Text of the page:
ABA DrOmnibus


There’s some controversy over whether you should bring electronic devices with you on holidays. After all, relaxation among nature and getting away from everyday hassle is the whole point of going on vacation.

What is it about electronic devices that worries us?

We’re worried that our children, instead of experiencing the surroundings, will isolate themselves and keep using the tablet. However, remember that the time you dedicate to learning together can only bring more good than harm, since you’ll be able to maintain the continuity of your child’s education, and that games and apps can become yet another meaningful way to spend your free time.

We learn all the time, in all circumstances. We act holistically, following the notion that education is a continuous process that accompanies us in different forms and situations, including holidays. It’s always worth thinking about how the skills your child learns through an app will impact their real life. You can actively aid this process by modifying the starting conditions, that is, lengthening or shortening the time spent on working with an app or opting out of playing on a tablet in favor of real-life games that could prove to be even more attractive for your child during holidays.

Do you want to continue your child’s therapy during holidays? Check out our pre-made training programmes to find out that therapy during holidays doesn’t have to be a nuisance!

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How to use the app during holidays?

Since choosing a good app can be difficult, we give you advice on how to test educational games for children. Perhaps our tips will help you decide whether to take educational devices with you on holidays. Thanks to appropriately selected educational apps, a tablet can support social development of your child by creating a safe space for learning. That’s why it’s important that you know the elements that appear in this space and are able to control them. Before you decide to use apps and games, try them out yourself. Here are some things that you should pay attention to:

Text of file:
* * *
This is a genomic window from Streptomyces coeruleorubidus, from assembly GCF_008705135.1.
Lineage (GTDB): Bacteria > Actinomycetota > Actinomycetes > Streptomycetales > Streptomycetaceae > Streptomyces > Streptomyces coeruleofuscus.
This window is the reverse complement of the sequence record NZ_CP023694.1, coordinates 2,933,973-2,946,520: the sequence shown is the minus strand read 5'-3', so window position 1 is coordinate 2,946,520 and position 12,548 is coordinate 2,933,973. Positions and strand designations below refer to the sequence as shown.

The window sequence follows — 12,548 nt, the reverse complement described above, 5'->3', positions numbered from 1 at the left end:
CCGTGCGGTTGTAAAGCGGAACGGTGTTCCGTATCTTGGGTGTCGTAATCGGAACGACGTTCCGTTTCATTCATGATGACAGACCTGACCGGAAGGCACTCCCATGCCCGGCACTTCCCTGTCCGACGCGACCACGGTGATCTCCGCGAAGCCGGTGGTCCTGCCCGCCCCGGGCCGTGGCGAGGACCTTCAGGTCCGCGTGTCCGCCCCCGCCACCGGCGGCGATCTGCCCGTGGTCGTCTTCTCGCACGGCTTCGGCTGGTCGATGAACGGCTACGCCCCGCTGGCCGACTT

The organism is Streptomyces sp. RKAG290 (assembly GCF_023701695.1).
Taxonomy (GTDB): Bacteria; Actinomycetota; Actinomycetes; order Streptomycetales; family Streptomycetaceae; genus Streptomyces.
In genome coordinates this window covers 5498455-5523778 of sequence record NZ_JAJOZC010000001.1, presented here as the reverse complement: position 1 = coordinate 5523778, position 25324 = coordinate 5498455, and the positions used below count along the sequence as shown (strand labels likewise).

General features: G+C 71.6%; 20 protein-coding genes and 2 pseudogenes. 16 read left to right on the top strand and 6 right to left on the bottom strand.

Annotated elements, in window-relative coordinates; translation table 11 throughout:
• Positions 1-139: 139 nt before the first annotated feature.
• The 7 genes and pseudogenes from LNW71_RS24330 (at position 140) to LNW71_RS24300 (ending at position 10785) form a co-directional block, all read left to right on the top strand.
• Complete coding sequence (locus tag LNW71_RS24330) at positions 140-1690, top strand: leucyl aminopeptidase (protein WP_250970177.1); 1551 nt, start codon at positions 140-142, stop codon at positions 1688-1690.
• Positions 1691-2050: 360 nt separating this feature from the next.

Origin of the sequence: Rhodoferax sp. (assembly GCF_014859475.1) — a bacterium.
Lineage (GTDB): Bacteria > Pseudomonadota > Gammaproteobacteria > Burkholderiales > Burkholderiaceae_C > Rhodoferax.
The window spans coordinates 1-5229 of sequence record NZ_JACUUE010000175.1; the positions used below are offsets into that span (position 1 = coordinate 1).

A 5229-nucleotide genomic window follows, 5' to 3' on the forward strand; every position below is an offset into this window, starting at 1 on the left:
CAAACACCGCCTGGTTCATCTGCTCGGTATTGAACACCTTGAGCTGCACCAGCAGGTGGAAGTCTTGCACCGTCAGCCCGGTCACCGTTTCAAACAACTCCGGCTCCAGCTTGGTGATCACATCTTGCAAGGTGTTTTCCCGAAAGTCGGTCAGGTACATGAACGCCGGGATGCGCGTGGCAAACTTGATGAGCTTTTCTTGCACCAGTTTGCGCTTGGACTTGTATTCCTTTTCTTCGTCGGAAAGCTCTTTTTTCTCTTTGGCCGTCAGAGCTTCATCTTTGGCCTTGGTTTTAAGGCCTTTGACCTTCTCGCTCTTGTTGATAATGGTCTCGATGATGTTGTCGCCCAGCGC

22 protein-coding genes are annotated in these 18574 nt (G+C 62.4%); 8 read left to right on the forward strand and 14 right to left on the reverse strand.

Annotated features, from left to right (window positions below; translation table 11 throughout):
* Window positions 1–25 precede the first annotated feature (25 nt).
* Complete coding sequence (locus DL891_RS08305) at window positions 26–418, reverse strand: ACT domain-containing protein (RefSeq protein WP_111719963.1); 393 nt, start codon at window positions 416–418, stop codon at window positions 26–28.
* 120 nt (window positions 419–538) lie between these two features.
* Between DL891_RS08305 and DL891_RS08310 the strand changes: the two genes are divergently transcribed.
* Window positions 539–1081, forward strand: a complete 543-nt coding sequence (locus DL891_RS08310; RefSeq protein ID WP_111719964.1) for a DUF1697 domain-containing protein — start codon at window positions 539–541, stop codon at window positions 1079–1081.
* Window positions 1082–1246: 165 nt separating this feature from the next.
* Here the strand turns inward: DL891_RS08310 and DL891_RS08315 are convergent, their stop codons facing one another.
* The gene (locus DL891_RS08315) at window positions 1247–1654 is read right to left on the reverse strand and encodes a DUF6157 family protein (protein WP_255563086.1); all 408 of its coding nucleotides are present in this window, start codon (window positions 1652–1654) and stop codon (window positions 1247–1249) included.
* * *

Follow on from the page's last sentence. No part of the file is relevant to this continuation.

• adjusted graphics: the app should be free of brightly-colored elements; graphics should be clear, but should not overstimulate the user;
  • gentle and well thought-out interactions;
  • clear hints and voice prompts that follow the “one thing at a time” rule;
  • soft sounds: no background sound effects, music, or other “attractive” rings, beeps, etc.

See Aldryn playing Inclusive Education:

Before you choose an app, ask yourself when you’re going to use it: during a long car ride or during relaxation time? It’s worth thinking what the goal of the app is: is it supposed to aid your child’s education, provide a way to spend time TOGETHER, or help you get some time for yourself? Remember: don’t treat a tablet as a way to silence your child. We’ve covered the dangers related to such an approach in this post (“Why give your child a tablet?”).

Do you work with children with autism? Test our app!